Dissociations between stimulation of the AG and the SMG have been reported in other domains as well. Rushworth et al. (2001) demonstrated that rTMS to the right AG, but not the SMG, selectively disrupted spatial reorienting to a peripheral target on invalidly cued trials. In contrast, Chambers et al. (2004) demonstrated that disruption of the right SMG, but not the AG, disrupted covert orienting to a peripheral target.
Stimulation of the right SMG selectively increased perceived duration. As this increase occurred during stimulation of either the standard (first) or comparison (second) stimulus, disruptions of memory or decision stage mechanisms are unlikely to explain our results. Memory processes are assumed to be relevant to the maintenance of a measure of the duration of a stimulus; the fact that rTMS altered performance during the first stimulus—that is, at a time at which memory demands are minimal—strongly suggests that the effects were not attributable to an alteration in retention of knowledge of stimulus duration. Similarly, as decision processes in this task would be primarily active during and/ or following presentation of the comparison (second) stimulus, the fact that stimulation was effective during the first stimulus makes altered decision processes an unlikely explanation. Finally, neither hypothesis offers a principled explanation for the most striking aspect of the data, the fact that there was consistent directional effect of rTMS; that is, “longer” responses decreased in Experiment 1 and increased in Experiment 2.
We suggest that rTMS influences the clock mechanism. There are several possible mechanisms by which this could occur. First, rTMS could have directly influenced the speed of the pacemaker; an increase in the pacemaker rate during rTMS would yield the obtained results. A second possibility is that rTMS may have modulated the accumulator; an increase in the efficiency of accumulation would lead to a subjective prolongation of a time interval as a greater number of “pulses” would result for a given duration.
Finally, an alteration in the attentional gate could explain these data; for example, if rTMS is associated with an “opening” of the gate such that more pulses were directed to the accumulator, the accumulation would progress more rapidly and the interval would appear to be longer. The Attentional Gate Model (Zakay & Block, 1995) proposes that attentional resources are divided between temporal and nontemporal processes, a phenomenon known as time-sharing (Fortin, 2003). As the right SMG has been implicated in the covert orienting of spatial attention (Chambers et al., 2004; Perry & Zeki, 2000) and other operations for which “attention” is thought to be crucial (Ortuno et al., 2002; Driver & Mattingley, 1998), disruption of the right SMG may have disrupted the flexible, on-line process by which attention is allocated to timing and other operations relevant to the organism’s current state. Although one might expect subjects in this experiment to be orienting attention primarily toward the timing task, some proportion of their attention is likely directed toward nontask elements. If rTMS to the right SMG results in disruption in directing covert attention to these nontask elements, then by the time-sharing account, a greater amount of attention would be allocated to the judgment of temporal duration. This would cause faster accumulation of “pulses” because the gate is operating more efficiently for a greater proportion of the stimulus. By this account, the right SMG is not crucial for timing per se, but any operation in which attentional resources must be flexibly and quickly reallocated between tasks. Unfortunately, given the complex interactions of the putative elements of the clock, our data do not permit one to adjudicate between the pacemaker, accumulator, and attentional gate accounts described above.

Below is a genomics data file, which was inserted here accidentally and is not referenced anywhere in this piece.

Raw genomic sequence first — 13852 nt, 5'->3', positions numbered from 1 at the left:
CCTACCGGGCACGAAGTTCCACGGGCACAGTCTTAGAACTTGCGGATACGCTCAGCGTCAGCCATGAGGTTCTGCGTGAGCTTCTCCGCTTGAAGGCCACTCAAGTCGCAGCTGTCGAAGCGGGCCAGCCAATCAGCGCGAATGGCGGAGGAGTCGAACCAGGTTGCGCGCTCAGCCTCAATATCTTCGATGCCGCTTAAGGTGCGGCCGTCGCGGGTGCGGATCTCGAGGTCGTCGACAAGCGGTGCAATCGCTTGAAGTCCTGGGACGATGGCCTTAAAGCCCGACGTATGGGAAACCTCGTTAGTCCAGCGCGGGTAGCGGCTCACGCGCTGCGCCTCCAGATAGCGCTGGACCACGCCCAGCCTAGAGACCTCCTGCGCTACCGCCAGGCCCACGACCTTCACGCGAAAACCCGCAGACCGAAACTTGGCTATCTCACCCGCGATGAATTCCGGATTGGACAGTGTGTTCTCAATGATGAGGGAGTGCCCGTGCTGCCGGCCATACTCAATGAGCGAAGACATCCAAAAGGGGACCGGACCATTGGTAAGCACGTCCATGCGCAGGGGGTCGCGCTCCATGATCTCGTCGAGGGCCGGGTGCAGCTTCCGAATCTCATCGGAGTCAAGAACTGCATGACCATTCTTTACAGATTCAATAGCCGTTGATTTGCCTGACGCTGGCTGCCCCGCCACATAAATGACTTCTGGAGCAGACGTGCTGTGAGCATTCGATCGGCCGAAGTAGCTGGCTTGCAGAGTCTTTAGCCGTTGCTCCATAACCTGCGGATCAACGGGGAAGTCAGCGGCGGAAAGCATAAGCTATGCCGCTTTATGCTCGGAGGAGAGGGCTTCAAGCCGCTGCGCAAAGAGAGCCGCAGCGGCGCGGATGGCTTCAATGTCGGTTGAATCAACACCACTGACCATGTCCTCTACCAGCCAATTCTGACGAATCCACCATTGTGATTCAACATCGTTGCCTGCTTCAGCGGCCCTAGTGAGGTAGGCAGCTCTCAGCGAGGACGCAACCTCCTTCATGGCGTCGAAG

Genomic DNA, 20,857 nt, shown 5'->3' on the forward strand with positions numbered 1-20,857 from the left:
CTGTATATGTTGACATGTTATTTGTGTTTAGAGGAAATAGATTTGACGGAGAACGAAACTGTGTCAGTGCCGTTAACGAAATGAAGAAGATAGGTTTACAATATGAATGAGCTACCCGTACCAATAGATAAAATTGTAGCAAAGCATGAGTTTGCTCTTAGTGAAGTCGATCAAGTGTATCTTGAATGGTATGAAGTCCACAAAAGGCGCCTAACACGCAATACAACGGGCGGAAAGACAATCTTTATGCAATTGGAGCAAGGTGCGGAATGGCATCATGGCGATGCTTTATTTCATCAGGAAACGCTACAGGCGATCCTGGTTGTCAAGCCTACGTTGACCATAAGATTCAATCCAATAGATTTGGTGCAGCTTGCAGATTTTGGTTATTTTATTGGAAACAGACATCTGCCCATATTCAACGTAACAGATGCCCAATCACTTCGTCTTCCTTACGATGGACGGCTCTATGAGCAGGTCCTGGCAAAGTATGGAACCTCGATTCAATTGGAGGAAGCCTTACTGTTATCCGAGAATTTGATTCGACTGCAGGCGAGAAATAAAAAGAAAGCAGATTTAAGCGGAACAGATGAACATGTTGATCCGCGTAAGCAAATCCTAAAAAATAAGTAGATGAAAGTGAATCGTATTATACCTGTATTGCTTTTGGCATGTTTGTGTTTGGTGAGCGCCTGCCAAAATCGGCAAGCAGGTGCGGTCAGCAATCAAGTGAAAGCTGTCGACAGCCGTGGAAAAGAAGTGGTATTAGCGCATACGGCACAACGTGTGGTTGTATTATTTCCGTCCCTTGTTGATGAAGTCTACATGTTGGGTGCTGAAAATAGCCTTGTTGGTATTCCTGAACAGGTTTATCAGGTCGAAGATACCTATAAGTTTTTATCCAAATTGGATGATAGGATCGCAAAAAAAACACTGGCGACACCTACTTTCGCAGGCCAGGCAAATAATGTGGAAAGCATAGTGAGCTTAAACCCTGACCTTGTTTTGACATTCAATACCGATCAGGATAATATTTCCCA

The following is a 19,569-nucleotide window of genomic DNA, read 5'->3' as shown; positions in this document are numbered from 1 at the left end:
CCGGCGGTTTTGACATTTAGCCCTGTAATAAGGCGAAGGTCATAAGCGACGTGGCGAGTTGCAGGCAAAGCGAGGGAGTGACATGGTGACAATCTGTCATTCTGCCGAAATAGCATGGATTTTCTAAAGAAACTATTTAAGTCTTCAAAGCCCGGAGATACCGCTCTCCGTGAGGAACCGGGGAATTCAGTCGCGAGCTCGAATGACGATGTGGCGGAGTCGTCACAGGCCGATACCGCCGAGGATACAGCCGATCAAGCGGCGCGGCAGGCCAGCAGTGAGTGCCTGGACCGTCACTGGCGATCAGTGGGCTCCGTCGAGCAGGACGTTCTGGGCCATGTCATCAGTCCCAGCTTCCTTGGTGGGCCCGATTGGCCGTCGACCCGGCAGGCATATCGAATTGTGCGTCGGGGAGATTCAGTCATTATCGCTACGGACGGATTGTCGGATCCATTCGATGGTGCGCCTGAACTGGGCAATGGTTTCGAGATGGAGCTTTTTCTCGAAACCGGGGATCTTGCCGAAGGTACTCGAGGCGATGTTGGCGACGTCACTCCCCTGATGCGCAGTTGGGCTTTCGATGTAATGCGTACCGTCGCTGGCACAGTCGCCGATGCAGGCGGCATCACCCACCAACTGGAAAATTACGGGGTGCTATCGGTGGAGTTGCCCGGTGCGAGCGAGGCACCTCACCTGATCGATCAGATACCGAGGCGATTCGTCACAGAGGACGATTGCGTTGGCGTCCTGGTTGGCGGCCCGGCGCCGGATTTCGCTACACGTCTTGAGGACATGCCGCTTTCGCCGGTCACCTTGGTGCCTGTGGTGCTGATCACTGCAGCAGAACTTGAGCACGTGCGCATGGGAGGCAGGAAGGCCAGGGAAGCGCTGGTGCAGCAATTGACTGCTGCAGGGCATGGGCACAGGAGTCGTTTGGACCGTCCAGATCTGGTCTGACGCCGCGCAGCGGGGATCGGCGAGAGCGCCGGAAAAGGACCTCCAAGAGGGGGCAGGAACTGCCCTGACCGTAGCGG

The results of the present experiment provide support for neural models of temporal perception that postulate a right hemispheric network mediating temporal perception (Lewis & Miall, 2006). Furthermore, this study highlights the importance of attentional resources in shaping judgments of temporal intervals, and provides support for neural models of timing that suggest right parietal cortex is involved in temporal attention.
Supported by RO1 MH76227 to H. B. C.